T Nation

How is my Deadlift Progress?


#1

Hello everyone, I am still new to the whole strength training thing. I recently decided I might want to go into power lifting. Anyways, I just hit my 6 month mark of training with weights. I set a new PR today for the deadlift which is 385 LB for my 1RM. 3 months ago, my PR was 295 LB. So over 3 months I have raised my deadlift 90 lb. Is that pretty good progress? I plan on hitting a 400 lb deadlift within the next two weeks. I know these are probably “noob gains” but I just want to know how you guys think I am doing. For some reference, I weigh 185lb, my current bench 1RM is 205 lb and my squat 1RM is 350lb. I included a video of me doing my PR today, let me know what you guys think of my 6 month progress. Thanks guys!


#2

The video isn’t working but congratulations on the progress. Keep it up and aim for 500!


#3

Video is dead.

Solid progress tho. Maybe best to limit the 1RM testing, tho it’s fun, especially as you get stronger the effort and recovery ability probably better spent building strength with rep work.


#4

Thanks for the feedback guys, sorry I set the video to private not public, you should be able to see it now.


#5

Hard to comment on form from the straight front angle( side angle may be more useful in that regard) but nothing bad jumps out. I think being in that limbo between poor form and really good form the best thing for you is to continually be trying to improve your form. Even little improvements add up to safer stronger lifts.

There are many Youtube vids around on deadlifting and they are worth a look. Different vids will give you different tips, cues and perspectives from which you can draw, adding what works for you to your own training. There’s so many specific topics you can look up when it comes to deadlift: Set-Up, Back Rounding, Grip, Explosiveness etc. Just take it slow and don’t apply 50 videos’ worth of info in one training session or you’ll get overwhelmed.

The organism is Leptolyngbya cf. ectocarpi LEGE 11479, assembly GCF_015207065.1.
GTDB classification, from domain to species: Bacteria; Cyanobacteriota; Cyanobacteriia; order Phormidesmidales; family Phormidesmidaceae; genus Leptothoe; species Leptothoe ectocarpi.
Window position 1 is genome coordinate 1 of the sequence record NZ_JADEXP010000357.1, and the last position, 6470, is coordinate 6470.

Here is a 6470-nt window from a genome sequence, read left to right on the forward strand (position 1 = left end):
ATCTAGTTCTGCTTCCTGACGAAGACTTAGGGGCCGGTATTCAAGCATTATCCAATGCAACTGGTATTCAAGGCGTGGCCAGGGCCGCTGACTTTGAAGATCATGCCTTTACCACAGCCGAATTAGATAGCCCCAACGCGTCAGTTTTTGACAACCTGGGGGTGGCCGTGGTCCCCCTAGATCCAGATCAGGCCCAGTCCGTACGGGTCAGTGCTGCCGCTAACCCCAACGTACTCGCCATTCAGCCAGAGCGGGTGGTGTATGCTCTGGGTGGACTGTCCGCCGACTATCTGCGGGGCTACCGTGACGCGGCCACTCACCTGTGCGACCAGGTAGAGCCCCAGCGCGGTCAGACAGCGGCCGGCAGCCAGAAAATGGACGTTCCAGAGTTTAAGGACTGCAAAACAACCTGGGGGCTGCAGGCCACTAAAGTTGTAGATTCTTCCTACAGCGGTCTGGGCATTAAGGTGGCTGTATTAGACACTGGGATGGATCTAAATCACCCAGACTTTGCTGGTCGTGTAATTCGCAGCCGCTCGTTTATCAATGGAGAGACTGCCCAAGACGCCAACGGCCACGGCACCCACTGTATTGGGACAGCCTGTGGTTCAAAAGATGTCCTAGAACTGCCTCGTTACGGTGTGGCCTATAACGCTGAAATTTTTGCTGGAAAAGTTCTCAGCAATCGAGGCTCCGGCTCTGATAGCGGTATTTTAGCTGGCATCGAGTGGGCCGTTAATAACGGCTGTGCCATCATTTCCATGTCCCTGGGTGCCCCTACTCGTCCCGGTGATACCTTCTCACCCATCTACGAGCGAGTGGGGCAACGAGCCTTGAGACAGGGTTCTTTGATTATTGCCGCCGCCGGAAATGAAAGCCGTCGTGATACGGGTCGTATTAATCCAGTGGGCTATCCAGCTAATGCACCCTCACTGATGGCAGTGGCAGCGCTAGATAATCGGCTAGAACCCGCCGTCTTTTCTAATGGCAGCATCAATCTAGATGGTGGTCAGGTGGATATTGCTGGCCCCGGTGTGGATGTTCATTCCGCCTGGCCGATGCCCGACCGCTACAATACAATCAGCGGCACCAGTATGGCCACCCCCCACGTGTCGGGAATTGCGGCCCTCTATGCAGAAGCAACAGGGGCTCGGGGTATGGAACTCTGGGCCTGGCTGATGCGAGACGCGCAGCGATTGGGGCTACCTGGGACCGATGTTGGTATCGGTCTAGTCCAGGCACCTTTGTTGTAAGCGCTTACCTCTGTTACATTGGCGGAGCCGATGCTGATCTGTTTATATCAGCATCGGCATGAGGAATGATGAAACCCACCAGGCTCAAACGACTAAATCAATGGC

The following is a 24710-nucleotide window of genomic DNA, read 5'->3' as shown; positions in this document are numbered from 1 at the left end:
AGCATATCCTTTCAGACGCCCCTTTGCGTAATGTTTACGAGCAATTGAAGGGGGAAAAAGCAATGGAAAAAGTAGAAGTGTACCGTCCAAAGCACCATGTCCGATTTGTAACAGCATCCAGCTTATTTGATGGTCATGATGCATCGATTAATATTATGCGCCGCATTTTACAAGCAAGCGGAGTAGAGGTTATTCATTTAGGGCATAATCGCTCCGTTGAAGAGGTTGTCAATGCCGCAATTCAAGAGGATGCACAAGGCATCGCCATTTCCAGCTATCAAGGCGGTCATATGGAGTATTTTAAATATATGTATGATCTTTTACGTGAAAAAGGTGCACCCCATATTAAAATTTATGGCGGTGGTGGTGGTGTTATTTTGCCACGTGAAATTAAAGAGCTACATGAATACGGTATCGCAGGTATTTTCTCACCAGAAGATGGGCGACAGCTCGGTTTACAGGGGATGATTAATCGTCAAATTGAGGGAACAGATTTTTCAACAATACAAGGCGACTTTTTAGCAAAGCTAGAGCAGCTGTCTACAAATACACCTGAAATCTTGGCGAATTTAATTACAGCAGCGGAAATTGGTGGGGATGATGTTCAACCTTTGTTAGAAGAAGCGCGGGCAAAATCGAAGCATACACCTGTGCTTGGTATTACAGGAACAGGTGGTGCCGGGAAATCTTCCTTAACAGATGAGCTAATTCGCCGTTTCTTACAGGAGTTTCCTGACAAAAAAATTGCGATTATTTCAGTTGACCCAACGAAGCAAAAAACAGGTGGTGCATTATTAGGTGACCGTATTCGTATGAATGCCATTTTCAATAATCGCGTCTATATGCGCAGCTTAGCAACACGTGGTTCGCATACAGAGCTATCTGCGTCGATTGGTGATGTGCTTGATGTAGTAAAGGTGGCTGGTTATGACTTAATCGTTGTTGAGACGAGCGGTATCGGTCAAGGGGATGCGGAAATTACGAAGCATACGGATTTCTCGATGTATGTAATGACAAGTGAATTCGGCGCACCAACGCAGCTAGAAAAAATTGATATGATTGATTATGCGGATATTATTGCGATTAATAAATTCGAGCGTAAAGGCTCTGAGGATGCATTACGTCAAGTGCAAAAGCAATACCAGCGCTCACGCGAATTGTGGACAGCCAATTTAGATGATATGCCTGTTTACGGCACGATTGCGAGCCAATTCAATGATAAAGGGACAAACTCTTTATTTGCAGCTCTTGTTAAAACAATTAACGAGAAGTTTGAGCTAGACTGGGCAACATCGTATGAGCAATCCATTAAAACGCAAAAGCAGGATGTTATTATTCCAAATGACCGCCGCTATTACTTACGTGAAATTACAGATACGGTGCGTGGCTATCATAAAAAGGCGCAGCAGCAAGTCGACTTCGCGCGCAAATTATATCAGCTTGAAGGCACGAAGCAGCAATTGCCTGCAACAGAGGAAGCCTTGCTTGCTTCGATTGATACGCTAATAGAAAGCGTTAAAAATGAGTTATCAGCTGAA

Here’s something to start you off:


#6

Thanks for the tips and for the YouTube link, very helpful!


#7

It’s good progress for sure. It may be noob gains, but it’s still gains nonetheless. The big thing is that once you get past the noob gains, stay disciplined and stay focused. There’s lots of little tweaks to find out what works best for you. Just to be clear, I’m not pointing out anything bad in this video. You might want to try adjusting feet out a little bit, foot positions (pointing straight ahead, pointing out at a 45, or somewhere in between), and cueing. The deadlift is a bitch because you’ll do great making gains for a while just because you’re learning to integrate muscles together for the pull. Then you’ll stick for a while until you figure out one small adjustment. Then that small adjustment will open up good progress for a while and then you’ll repeat. Make sure you’re leaving enough time in between to recover from max effort work/testing. Like… weeks potentially. If you can help it, don’t miss lifts. It’s better to walk out with a 10-lb PR than a 15-lb miss. Deadlifts are psychologically damaging when you miss even more so than squats or bench. There’s no loading phase of the lift to fight into the groove. You’re either there or you’re not. Get some sumo work in too. Even if you don’t want to pull at a meet sumo, Ed Coan and others will tell you to use the sumo to build your conventional and the conventional to build the sumo. These are things that you can easily learn, but it helps to have someone tell you on the front end. Either way… keep up the good work!


#8

Thanks a bunch! I really appreciate your advice. I never thought about pulling sumo before, and I can see how the benefits would transfer over to conventional. Also thanks for bringing up my foot position, its something that I never really figured out if I was doing right. I just go narrow because thats what feels good, but I never though about angling my feet out a little bit. You are right, I think I may need to quit testing my max so much and do more rep work to build muscles and improve form.


#9

I’m not saying you should change your foot position or that you shouldn’t. I’m saying it’s another variable to play with. Jim Wendler has recommended foot spacing for conventional being where they would be if you landed from a set of monkey bars. Whatever you do, try small changes to see what you can get and how it feels. The key is that you can’t make huge changes all at once. You have to evolve your technique and form over time.


#10

Yeah very solid progress on the deads